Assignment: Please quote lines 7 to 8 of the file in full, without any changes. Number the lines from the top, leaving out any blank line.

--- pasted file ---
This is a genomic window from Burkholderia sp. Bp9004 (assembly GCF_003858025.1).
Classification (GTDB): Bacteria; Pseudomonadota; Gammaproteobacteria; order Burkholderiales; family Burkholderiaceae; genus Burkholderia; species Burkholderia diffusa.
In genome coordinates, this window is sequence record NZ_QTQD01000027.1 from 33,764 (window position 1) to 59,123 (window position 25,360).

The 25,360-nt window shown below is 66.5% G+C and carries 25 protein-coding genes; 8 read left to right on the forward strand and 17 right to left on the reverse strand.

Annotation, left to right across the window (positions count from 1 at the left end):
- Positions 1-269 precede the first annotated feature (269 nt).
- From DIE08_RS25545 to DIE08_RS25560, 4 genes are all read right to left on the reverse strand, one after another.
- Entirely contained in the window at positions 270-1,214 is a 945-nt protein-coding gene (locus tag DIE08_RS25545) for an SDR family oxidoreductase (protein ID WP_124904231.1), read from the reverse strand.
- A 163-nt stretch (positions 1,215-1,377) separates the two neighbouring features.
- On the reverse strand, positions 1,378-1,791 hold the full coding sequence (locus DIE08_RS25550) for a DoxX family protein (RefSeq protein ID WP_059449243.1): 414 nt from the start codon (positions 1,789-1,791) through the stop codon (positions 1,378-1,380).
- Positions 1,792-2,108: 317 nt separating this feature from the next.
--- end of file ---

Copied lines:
- From DIE08_RS25545 to DIE08_RS25560, 4 genes are all read right to left on the reverse strand, one after another.
- Entirely contained in the window at positions 270-1,214 is a 945-nt protein-coding gene (locus tag DIE08_RS25545) for an SDR family oxidoreductase (protein ID WP_124904231.1), read from the reverse strand.